1. Can you explain what your program, De Colores, works to accomplish?
Katie North (K.N.): It is a weekend immersion program in Mexico. It was started in the 1980s by my parents, but essentially nowadays it’s about 15 to 20 [LMU] students that go down to Mexico for the weekend and they usually work on a project with our nonprofit to build homes and then they do activities with the community. They’re really focused on integrating with the community and sharing people’s stories and working alongside the community in Mexico and they also focus on immigration. So they stay at a home for migrants who have either just been deported or are moving up north. They go to the border and learn a lot about issues on immigration and poverty.
2. What influenced you to found De Colores while at LMU?
Chris North (C.N.): The inspiration behind the founding of De Colores was a particular home in Northern Mexico, in Tecate, that was for boys from 9 to 18 years old. There are hundreds of orphanages or children’s homes that are for little kids and we as a group of LMU students went and visited this place in probably 1982 and just fell in love with it. So, I personally wanted to stay involved and started inviting more people and then met Julianne at that very place and it all clicked. Once she decides she wants to do something and likes something, she puts all her effort into it. She’s a great organizer. Once she went, between the two of us we started inviting other people and almost every weekend they would go to Tecate with other students. And that wasn’t even formally part of Campus Ministry at that point, but it became more and more a part of Campus Ministry and now it’s a formal thing that’s been going on for 30 years.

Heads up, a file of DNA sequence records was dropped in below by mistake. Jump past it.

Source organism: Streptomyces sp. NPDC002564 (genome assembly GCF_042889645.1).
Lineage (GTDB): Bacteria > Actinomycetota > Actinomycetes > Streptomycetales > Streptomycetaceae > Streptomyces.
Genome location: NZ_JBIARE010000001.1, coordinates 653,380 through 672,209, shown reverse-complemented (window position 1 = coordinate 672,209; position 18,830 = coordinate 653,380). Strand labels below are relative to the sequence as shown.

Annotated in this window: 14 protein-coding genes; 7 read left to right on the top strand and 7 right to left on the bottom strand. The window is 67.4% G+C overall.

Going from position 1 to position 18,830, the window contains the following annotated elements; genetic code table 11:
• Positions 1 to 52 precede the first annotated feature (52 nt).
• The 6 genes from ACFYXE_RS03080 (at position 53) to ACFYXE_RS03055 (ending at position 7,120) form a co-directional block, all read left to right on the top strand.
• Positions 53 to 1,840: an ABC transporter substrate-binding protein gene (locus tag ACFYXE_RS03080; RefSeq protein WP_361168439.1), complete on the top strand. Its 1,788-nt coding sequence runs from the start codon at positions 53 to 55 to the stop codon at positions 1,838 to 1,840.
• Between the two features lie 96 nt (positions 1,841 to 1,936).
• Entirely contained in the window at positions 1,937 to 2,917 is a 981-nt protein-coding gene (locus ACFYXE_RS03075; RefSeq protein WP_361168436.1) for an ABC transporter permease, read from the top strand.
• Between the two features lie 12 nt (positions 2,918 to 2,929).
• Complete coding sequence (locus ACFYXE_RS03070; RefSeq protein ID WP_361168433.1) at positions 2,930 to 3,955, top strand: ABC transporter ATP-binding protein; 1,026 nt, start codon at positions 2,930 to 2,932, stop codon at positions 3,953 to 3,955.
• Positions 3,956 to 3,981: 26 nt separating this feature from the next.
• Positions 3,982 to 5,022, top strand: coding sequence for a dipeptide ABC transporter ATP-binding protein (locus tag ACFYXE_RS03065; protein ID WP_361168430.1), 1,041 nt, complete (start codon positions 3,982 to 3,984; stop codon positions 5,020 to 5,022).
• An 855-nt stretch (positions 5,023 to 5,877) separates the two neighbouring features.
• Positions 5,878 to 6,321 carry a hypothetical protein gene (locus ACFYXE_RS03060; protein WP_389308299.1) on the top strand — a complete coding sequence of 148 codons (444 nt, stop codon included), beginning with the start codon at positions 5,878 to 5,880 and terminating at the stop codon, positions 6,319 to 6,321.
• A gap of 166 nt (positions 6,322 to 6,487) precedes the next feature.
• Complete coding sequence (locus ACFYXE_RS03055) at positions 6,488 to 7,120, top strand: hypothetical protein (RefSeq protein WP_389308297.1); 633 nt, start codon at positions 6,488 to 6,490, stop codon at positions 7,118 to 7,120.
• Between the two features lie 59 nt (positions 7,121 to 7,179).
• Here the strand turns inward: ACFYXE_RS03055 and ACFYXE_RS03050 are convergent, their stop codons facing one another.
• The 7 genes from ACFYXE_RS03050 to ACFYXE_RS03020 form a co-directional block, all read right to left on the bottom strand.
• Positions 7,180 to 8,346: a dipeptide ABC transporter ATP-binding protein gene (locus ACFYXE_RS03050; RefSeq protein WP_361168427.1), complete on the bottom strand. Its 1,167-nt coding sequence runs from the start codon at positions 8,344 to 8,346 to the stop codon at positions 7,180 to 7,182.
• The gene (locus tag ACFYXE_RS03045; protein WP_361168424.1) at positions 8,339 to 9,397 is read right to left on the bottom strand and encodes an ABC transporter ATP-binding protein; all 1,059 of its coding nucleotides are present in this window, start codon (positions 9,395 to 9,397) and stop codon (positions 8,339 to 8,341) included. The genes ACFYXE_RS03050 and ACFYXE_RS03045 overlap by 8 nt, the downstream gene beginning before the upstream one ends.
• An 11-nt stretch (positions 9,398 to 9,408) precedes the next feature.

3. How are the two of you still involved?
C.N.: After graduating and getting married, Julianne and I went down and took over the administration of that place and were running it. LMU students kept coming and participating. When we were there in 1989, we realized that most of the boys came from loving families that were just really poor, and we were putting all of this effort into raising these funds and getting all of these people excited about growing a place for people to send their kids. As we were about to move back to the U.S. and start our family, we transitioned to building homes so the families could stay together. We almost decided to put our own beloved boys' home out of business because we thought those kids should be [with] their families if they could be. So then, just throughout the '90s and on we built Build a Miracle, but De Colores stayed involved. They followed us into the community and out of the orphanages and that’s what their involvement is. So all of the stuff that Katie described [De Colores does] happened as De Colores followed Build a Miracle into the communities to build homes and provide scholarships so families could earn enough to stay together and have a safe place to live together. The idea was that boys would not have to live away from mom and dad.